Continuous testing with Functionize’s intelligent test agent
The problem with traditional testing
The traditional split between development and testing causes some real problems. It badly affects the software delivery process, making it slow and inefficient. Below, we look at some of the reasons why.
Bugs are harder to pinpoint
When you test all your new code at once it makes it really hard to identify the cause of a bug. The more code that has changed, the greater the number of potential culprits. Even worse, often new code triggers a bug that was always there in old code. All the test team can do to help is try to give the steps to reproduce the bug.
Bugs take longer to fix
Few UIs are expected to only run on one browser. As a result, cross-browser testing is an essential aspect of automated testing. The problem is, adapting a test script to work on a different browser always requires significant effort. It can even require completely rewriting the script. When you multiply this by the large number of browser/platform combinations, this reflects significant extra effort.
Tests need to be updated
Every new change and addition to your product needs new tests to be developed. If you make a lot of changes at once, you will end up rewriting almost all your tests before you can run them. This is not efficient and serves to increase the gap between development and testing.
It is an inefficient use of resources
In an efficient company, employees are never idle. But if you only test your code periodically, this means your test team is often idle. Alternatively, you may have to use external contractors to ensure you have sufficient resources to complete your testing. Both of these are inefficient and wasteful.
How continuous testing helps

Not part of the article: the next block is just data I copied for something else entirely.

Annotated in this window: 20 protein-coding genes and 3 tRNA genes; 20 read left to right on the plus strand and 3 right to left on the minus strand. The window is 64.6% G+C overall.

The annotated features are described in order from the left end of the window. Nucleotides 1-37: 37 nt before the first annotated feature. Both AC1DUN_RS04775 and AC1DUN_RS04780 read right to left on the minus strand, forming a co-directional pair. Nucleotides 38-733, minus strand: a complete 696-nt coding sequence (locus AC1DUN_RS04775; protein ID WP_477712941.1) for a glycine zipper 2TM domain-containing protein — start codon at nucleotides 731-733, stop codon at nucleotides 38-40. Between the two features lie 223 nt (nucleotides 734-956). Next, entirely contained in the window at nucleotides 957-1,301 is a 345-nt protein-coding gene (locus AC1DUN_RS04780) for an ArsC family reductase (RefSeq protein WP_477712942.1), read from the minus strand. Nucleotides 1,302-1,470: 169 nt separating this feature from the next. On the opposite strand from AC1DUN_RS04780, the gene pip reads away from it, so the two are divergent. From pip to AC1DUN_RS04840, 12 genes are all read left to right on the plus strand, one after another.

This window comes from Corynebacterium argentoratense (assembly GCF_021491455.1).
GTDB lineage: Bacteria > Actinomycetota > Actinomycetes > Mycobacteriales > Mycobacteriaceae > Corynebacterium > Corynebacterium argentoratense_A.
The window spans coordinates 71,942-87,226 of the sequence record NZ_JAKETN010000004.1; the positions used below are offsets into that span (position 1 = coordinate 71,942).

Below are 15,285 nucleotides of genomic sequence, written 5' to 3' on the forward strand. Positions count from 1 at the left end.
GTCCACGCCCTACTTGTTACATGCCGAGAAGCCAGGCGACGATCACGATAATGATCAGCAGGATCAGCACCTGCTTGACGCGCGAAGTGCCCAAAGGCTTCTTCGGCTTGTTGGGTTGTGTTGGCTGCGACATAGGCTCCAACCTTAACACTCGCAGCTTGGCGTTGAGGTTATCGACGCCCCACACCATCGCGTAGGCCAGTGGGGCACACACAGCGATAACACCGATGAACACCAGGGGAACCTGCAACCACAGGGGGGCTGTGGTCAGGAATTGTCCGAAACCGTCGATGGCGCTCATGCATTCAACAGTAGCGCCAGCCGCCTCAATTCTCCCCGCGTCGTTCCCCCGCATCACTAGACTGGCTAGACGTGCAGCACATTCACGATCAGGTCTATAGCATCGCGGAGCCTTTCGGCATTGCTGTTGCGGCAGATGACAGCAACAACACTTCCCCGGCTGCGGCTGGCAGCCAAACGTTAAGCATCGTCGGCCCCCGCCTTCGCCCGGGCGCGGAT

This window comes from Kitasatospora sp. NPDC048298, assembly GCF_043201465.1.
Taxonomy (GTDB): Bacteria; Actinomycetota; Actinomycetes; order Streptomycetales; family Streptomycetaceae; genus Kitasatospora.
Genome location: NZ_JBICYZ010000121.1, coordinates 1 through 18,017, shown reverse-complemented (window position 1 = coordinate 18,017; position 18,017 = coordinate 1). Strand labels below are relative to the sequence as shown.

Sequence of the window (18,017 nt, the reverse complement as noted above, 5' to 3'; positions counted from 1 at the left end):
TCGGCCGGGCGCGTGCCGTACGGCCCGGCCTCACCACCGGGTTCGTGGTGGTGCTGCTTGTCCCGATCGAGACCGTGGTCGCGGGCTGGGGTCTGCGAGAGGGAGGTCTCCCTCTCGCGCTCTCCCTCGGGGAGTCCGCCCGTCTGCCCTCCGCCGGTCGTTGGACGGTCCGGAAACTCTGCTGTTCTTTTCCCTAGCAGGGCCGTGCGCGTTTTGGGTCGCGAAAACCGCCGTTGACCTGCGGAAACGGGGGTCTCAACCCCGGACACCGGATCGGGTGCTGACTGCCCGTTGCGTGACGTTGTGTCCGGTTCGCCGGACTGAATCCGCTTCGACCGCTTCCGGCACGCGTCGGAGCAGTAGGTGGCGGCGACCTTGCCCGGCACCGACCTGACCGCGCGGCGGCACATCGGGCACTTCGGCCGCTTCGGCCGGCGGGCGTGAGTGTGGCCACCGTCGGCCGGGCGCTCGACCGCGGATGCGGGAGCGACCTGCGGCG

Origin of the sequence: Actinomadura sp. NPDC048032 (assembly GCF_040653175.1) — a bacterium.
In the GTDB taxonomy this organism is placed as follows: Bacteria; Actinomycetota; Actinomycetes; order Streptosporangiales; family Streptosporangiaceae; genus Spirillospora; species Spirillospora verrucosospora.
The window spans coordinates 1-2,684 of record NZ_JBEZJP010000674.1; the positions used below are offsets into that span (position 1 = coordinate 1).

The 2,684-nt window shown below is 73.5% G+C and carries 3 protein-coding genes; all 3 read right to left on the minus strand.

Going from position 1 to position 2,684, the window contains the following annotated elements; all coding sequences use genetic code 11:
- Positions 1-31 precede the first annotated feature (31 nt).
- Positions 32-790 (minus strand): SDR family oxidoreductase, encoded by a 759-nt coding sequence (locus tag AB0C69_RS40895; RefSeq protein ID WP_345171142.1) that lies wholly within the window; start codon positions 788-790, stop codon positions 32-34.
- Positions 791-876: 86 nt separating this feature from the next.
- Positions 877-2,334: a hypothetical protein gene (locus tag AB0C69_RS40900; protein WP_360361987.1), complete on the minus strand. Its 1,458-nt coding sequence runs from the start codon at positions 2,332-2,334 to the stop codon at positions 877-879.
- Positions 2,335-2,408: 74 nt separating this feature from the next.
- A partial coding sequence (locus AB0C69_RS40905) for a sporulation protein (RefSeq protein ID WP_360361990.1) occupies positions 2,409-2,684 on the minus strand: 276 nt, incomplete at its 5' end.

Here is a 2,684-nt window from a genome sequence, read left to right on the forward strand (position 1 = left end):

The answer is to move to continuous testing. This means that each time a piece of code is pushed, you run a full set of tests (or at least a significant subset of your tests). Effectively, it is the missing piece of the CI/CD pipeline. Continuously integrate new code, continuously test your product and continually release the updates. Let’s look at how continuous testing helps.
1Bugs are found immediately. his means that it is much easier to pinpoint which code was at fault. It also reduces the risk that this fault is then hard-baked into your codebase. There’s nothing worse than finding that a function that’s called hundreds of times is actually broken.
2Bugs are much quicker to fix. Finding a bug as soon as the developer has pushed her code means she still knows the code inside out. As a result, she will be able to fix the bug much more quickly.
3Tests can be updated incrementally. Rather than try to update all your tests in one go, continuous testing allows you to update tests as the code is pushed. This means your test team is going to be more efficient.
4You are able to spread the workload. This allows you to ensure all your test team is gainfully employed. It reduces your dependence on external test contractors and Testing as a Service. It also helps your test team be more effective in their work.
Barriers to continuous testing